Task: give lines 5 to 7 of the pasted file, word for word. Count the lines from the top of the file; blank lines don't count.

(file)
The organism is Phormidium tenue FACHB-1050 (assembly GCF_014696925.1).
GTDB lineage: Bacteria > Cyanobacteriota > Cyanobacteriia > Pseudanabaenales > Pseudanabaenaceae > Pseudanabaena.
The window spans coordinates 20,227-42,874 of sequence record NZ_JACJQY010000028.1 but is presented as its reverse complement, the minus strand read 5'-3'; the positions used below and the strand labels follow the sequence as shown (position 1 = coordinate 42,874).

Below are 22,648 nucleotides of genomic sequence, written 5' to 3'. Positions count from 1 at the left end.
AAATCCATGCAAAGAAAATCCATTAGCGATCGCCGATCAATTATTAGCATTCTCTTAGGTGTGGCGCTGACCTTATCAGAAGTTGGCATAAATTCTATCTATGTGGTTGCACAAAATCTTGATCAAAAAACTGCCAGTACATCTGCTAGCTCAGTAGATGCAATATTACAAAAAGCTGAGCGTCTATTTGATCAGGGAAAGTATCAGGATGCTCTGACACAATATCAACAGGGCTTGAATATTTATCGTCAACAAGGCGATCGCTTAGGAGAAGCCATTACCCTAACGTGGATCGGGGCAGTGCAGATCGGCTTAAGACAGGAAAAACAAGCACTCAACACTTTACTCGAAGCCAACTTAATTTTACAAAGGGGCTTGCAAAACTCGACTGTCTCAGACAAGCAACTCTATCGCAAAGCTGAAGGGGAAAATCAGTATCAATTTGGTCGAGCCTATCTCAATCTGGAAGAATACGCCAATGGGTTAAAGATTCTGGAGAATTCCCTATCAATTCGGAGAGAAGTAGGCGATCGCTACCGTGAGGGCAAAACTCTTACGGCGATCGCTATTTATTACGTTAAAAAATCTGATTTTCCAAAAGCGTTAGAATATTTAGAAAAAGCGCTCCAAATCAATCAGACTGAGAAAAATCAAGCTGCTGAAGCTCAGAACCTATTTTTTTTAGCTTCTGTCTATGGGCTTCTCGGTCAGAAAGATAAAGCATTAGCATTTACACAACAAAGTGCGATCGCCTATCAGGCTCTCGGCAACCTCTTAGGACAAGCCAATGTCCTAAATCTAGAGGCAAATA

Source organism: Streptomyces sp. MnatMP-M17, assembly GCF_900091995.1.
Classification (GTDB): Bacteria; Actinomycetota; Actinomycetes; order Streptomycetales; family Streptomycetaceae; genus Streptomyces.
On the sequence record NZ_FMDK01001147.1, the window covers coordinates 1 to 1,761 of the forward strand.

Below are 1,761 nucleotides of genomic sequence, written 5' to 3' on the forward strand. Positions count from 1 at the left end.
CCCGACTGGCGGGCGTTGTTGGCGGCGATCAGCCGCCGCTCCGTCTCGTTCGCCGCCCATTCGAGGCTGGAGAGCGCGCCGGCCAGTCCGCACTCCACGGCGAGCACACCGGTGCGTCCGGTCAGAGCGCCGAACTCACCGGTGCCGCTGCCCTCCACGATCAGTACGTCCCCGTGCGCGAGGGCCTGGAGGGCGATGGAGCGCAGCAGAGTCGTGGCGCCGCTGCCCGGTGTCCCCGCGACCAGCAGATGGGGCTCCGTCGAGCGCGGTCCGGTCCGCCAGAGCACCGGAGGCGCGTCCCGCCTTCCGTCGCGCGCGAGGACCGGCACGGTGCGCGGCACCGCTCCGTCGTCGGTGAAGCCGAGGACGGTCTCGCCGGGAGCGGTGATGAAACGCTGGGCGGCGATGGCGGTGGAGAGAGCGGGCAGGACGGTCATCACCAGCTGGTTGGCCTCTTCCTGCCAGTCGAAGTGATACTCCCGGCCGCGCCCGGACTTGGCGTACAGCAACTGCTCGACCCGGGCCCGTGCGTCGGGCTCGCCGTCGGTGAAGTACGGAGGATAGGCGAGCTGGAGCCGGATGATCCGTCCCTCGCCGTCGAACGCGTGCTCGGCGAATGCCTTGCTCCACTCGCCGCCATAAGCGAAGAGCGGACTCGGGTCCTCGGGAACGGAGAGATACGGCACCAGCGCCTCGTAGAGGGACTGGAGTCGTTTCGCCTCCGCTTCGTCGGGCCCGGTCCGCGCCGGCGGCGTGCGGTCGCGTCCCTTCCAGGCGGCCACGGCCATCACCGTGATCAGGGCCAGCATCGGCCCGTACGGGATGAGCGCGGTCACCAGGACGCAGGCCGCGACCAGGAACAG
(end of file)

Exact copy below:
AAATCCATGCAAAGAAAATCCATTAGCGATCGCCGATCAATTATTAGCATTCTCTTAGGTGTGGCGCTGACCTTATCAGAAGTTGGCATAAATTCTATCTATGTGGTTGCACAAAATCTTGATCAAAAAACTGCCAGTACATCTGCTAGCTCAGTAGATGCAATATTACAAAAAGCTGAGCGTCTATTTGATCAGGGAAAGTATCAGGATGCTCTGACACAATATCAACAGGGCTTGAATATTTATCGTCAACAAGGCGATCGCTTAGGAGAAGCCATTACCCTAACGTGGATCGGGGCAGTGCAGATCGGCTTAAGACAGGAAAAACAAGCACTCAACACTTTACTCGAAGCCAACTTAATTTTACAAAGGGGCTTGCAAAACTCGACTGTCTCAGACAAGCAACTCTATCGCAAAGCTGAAGGGGAAAATCAGTATCAATTTGGTCGAGCCTATCTCAATCTGGAAGAATACGCCAATGGGTTAAAGATTCTGGAGAATTCCCTATCAATTCGGAGAGAAGTAGGCGATCGCTACCGTGAGGGCAAAACTCTTACGGCGATCGCTATTTATTACGTTAAAAAATCTGATTTTCCAAAAGCGTTAGAATATTTAGAAAAAGCGCTCCAAATCAATCAGACTGAGAAAAATCAAGCTGCTGAAGCTCAGAACCTATTTTTTTTAGCTTCTGTCTATGGGCTTCTCGGTCAGAAAGATAAAGCATTAGCATTTACACAACAAAGTGCGATCGCCTATCAGGCTCTCGGCAACCTCTTAGGACAAGCCAATGTCCTAAATCTAGAGGCAAATA

Source organism: Streptomyces sp. MnatMP-M17, assembly GCF_900091995.1.
Classification (GTDB): Bacteria; Actinomycetota; Actinomycetes; order Streptomycetales; family Streptomycetaceae; genus Streptomyces.